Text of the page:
Try to Sit Down

Although college wasn't for me, I will eternally be grateful for one class that I took: Interpersonal Communications by Josh Pachter. I remember one of his lessons clear as day.

"In the words of Yoda, 'Do or do not, there is no try,'" Josh said to the class. He was explaining to us that trying isn't even a thing. You either do something or you don't. One of the guys voiced his confusion and borderline objection of the concept.

"Alex, stand up," Josh replied.

Alex stood up.

"Now, Alex, try to sit down," Josh instructed. 

Alex sat down but then realized that he sat down, he didn't try to sit down, so he stood up again only to realize that he stood up and that he still wasn't managing to try to sit down. He awkwardly shifted between sitting and standing posture while the class giggled.

In that moment, Alex got it.

Josh explained that Alex could either sit down, or he could stand up. There was no way that he could try to do either because if he tried he was just doing it!

Much like sitting or standing, anything in life you either do or you don't do. You can't try to do something. I saw firsthand in the workplace the phrase "I'll try" being used as an excuse. Usually, in the workplace when someone said "I'll try to do ____," they didn't do it, and it was followed up by some excuse for why they didn't. They might as well have just said "I won't do it, I'm not interested in investing my time in learning how to do ____."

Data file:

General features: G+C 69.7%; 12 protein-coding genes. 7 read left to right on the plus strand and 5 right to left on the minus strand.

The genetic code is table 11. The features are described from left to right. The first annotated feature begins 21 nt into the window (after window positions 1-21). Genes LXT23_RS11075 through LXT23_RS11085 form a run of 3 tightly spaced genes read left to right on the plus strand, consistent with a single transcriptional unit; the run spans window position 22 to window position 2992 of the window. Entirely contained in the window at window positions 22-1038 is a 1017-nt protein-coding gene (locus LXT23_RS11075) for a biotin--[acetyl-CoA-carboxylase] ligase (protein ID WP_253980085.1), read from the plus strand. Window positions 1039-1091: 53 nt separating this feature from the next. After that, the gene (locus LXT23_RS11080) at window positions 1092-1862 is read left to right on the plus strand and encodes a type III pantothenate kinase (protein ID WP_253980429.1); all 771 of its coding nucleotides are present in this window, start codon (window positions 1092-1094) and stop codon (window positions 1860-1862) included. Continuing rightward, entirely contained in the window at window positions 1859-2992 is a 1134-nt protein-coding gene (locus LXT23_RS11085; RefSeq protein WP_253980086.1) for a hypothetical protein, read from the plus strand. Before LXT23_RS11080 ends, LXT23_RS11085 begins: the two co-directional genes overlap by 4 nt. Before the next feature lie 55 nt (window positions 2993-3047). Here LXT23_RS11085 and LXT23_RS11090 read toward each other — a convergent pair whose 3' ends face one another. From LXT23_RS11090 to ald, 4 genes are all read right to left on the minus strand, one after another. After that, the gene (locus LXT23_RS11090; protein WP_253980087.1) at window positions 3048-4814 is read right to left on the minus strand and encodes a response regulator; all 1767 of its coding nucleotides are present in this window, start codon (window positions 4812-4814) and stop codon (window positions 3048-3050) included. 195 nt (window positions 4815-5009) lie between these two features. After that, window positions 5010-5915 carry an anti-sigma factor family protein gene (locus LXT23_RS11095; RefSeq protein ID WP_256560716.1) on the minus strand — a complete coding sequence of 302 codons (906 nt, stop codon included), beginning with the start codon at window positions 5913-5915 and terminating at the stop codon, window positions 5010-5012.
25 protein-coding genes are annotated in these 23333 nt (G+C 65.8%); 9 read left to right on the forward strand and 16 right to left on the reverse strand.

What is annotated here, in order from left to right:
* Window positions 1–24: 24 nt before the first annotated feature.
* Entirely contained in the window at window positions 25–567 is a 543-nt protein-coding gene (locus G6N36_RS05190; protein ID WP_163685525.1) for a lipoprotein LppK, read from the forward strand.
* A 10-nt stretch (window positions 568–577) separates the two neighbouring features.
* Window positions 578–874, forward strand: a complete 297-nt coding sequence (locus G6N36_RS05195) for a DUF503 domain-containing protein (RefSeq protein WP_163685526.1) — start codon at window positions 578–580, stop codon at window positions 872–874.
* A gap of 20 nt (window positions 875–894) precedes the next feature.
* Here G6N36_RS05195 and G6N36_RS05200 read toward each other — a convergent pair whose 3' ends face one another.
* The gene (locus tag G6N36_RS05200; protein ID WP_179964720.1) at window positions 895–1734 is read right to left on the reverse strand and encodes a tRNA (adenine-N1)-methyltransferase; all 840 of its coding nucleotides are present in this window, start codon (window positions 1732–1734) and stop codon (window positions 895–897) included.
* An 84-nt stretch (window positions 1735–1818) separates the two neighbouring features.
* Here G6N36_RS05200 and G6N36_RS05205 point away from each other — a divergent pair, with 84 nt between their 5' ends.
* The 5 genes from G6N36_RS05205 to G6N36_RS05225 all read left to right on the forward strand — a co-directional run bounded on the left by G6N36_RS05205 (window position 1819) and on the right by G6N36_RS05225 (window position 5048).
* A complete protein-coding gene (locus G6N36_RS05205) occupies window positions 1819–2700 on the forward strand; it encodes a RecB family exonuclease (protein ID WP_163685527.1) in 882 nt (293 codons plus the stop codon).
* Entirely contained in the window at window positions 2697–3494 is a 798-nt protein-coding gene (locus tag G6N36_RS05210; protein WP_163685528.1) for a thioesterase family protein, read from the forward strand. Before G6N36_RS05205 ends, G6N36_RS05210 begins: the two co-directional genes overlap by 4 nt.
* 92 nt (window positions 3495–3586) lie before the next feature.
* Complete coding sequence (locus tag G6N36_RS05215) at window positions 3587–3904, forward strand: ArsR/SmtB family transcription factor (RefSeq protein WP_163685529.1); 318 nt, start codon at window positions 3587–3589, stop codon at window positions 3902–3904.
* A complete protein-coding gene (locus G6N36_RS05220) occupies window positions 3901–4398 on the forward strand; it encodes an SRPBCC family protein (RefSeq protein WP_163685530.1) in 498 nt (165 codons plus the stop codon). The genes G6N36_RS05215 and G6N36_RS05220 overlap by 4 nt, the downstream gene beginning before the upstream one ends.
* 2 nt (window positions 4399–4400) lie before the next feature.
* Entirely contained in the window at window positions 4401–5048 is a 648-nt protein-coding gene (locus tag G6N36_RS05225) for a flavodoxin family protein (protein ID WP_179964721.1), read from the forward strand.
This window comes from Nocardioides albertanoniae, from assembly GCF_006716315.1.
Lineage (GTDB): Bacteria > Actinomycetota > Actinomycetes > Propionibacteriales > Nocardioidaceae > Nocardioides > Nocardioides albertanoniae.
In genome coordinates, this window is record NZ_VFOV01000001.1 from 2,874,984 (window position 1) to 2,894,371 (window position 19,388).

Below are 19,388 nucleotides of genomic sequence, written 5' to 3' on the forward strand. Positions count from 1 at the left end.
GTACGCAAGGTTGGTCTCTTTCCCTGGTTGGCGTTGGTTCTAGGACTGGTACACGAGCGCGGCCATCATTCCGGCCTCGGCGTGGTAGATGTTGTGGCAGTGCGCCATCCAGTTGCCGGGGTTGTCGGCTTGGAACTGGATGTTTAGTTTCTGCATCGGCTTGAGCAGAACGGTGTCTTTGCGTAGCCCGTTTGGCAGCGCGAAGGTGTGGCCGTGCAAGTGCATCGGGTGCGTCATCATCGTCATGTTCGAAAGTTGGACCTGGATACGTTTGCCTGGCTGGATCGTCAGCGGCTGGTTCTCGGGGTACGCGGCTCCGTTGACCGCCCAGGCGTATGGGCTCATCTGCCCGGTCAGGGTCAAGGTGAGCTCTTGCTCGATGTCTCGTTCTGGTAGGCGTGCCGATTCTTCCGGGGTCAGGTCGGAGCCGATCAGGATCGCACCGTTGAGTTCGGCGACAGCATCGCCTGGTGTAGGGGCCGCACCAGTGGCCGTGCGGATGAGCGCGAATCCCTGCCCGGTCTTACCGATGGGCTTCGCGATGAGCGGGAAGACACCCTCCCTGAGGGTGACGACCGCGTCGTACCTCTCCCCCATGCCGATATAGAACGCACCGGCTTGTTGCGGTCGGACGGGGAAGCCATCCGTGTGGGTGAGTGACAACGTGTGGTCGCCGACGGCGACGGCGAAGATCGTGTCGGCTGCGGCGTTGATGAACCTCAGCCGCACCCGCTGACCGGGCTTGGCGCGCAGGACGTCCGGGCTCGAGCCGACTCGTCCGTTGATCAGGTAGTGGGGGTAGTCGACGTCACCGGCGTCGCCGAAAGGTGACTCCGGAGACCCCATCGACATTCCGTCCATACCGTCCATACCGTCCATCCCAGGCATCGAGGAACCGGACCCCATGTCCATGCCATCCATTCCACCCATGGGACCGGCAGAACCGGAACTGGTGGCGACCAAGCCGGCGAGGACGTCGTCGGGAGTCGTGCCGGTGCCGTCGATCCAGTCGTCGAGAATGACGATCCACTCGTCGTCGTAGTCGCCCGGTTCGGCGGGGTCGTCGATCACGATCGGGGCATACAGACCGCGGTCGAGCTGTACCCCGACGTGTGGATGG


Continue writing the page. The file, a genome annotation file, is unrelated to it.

If you're not going to do something, say it. If you're nervous about doing something, be honest! Instead of timidly saying, "I'll try to ___," say, "I'll give it my best shot." If you end up missing the mark, it's ok! You did your best, you were honest about your intentions, and you gained knowledge and experience. It's a win-win.

Whenever you do something, maybe the end result of what you hoped to accomplish didn't happen, but you still did it to some degree. You didn't try, you did. Next time you do, you'll do it better.

Lydia Weibel